As the final hours of 2009 tick away, Angelenos dash off their New Year's resolutions like grocery lists. Food lovers are known to promise eating better and exercising more, but what to do the food makers of our city decree on New Years?

We checked in with some of our city's top chefs to find out what they hope to achieve in 2010. Answers varied, but none failed to surprise. And as for Chef David Lentz, we sincerely hope his 2010 resolution is a joke; life in LA wouldn't be the same without an egg-topped Pug Burger.

Ludo Lefebvre, Chef of Ludo Bites

“I don't do New Year's resolutions because I don't want to fail. I live day by day.”

Elderoy Arendse, Executive Chef of Fraiche

“My New Year's resolution is exactly the same every year: I want my cooking skills to give something positive back to the people I work with and the people I meet everyday at the restaurant. I want to have my way of life dictate positive energy to the people around me…I'm just a line cook trying to make people happy.”

Mark Peel, Chef/Owner of Campanile Restaurant and The Tar Pit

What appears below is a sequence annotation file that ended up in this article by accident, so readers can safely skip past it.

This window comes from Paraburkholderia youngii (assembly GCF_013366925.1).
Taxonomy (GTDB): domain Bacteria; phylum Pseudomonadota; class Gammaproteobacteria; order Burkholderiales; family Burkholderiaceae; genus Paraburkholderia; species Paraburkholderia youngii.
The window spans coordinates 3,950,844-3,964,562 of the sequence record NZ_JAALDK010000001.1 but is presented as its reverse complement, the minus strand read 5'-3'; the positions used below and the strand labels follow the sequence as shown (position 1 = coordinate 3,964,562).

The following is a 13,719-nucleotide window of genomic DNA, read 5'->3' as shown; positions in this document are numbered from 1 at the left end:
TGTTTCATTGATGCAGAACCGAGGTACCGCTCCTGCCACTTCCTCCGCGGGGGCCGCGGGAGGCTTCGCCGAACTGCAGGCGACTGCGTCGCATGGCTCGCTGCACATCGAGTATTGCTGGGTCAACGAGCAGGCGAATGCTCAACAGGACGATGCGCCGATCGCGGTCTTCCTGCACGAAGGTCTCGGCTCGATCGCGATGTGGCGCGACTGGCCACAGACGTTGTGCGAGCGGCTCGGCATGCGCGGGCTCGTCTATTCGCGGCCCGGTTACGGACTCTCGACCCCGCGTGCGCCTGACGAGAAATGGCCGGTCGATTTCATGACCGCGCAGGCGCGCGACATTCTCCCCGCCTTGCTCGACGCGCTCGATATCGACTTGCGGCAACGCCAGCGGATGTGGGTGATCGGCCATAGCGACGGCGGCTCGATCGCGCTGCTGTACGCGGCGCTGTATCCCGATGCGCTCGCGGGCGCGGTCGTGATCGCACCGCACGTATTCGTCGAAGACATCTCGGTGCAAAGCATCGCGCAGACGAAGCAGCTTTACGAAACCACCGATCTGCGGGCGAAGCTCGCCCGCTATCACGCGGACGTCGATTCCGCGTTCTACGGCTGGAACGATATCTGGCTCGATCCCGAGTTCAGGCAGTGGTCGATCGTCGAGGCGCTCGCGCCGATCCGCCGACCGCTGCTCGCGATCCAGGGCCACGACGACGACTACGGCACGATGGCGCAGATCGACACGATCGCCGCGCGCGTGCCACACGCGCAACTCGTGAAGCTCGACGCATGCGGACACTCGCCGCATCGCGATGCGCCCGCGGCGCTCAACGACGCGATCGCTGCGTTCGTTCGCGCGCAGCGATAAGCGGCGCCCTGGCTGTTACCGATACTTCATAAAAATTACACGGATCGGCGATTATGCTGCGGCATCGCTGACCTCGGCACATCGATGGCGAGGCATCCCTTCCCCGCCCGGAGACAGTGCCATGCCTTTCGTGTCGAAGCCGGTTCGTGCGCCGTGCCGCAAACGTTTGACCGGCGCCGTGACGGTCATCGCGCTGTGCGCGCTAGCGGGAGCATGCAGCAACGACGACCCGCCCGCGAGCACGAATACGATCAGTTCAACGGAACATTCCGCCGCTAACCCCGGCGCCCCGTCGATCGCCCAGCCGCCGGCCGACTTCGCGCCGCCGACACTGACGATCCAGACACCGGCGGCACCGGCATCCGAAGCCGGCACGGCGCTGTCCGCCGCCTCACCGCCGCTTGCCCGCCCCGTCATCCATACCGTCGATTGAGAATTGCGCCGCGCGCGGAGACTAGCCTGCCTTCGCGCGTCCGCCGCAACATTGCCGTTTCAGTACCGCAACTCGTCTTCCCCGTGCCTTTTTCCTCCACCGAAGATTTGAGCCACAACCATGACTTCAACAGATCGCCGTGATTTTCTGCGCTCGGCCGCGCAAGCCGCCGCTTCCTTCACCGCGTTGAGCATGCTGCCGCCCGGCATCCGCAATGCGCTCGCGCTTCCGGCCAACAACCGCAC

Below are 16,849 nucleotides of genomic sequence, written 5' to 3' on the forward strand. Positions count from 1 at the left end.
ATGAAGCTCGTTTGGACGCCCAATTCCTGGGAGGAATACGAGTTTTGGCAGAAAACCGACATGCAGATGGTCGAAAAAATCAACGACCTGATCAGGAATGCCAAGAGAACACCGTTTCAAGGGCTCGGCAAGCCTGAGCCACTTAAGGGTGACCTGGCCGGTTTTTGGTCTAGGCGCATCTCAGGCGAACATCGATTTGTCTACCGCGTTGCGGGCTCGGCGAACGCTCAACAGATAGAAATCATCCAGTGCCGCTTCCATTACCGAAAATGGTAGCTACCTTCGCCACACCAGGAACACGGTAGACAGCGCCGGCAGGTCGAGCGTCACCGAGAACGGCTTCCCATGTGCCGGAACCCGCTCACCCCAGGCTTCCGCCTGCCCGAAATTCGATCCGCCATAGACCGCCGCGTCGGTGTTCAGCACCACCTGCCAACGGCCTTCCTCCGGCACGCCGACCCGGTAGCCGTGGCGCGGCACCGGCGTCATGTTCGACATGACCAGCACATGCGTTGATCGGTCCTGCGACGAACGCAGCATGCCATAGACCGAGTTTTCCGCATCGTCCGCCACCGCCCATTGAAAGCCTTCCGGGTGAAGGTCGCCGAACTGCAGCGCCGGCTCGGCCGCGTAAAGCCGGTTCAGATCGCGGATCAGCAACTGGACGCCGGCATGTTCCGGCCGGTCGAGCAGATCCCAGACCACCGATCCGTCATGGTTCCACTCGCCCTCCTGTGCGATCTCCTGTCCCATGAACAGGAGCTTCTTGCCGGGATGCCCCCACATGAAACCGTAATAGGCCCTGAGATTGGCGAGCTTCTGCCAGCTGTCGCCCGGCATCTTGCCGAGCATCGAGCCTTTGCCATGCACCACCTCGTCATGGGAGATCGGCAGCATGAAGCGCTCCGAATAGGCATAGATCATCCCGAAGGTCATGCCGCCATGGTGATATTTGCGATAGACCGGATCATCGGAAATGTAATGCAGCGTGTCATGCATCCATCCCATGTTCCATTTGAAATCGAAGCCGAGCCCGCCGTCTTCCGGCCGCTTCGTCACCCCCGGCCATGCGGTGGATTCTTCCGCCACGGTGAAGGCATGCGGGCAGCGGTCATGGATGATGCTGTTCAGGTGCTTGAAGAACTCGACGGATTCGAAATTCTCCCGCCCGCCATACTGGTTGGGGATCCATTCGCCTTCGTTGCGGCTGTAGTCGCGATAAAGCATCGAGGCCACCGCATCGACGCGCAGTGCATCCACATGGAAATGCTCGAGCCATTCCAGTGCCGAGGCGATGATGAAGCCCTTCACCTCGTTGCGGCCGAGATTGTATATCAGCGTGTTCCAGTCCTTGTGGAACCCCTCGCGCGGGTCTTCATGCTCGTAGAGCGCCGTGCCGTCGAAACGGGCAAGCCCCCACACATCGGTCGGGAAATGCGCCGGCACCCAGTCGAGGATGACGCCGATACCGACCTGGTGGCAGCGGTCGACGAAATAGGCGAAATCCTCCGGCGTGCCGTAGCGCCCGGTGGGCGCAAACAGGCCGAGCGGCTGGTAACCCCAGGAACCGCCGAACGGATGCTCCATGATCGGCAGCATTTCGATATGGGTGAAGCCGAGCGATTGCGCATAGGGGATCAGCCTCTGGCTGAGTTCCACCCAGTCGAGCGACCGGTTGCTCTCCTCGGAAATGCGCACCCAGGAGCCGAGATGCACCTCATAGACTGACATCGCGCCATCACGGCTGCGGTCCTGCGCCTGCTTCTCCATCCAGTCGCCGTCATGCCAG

“My New Year's resolution is to delve further into old American cooking from the 19th century and 20th century.”

Jazz Singsanong, Chef/Owner of Jitlada

“My wish is that only people who love food come over. People that want to destroy the small restaurant should go away…We don't cook for money. We cook for love.”

Zoe Nathan, Chef/Owner of Huckleberry

“My New Year's resolution is to make my life my artform…And for myself and my husband [Josh Loeb, Owner of Rustic Canyon and Huckleberry] to spend as much energy on our life as our restaurant.”

David Lentz, Chef/Owner of The Hungry Cat, Los Angeles and Santa Barbara

“My resolution this year is to sell my restaurants and move to Kaui; open a little breakfast and lunch place with my wife and raise my kids.”

Brooke Burton is also the author of Foodwoolf.com.

LA Weekly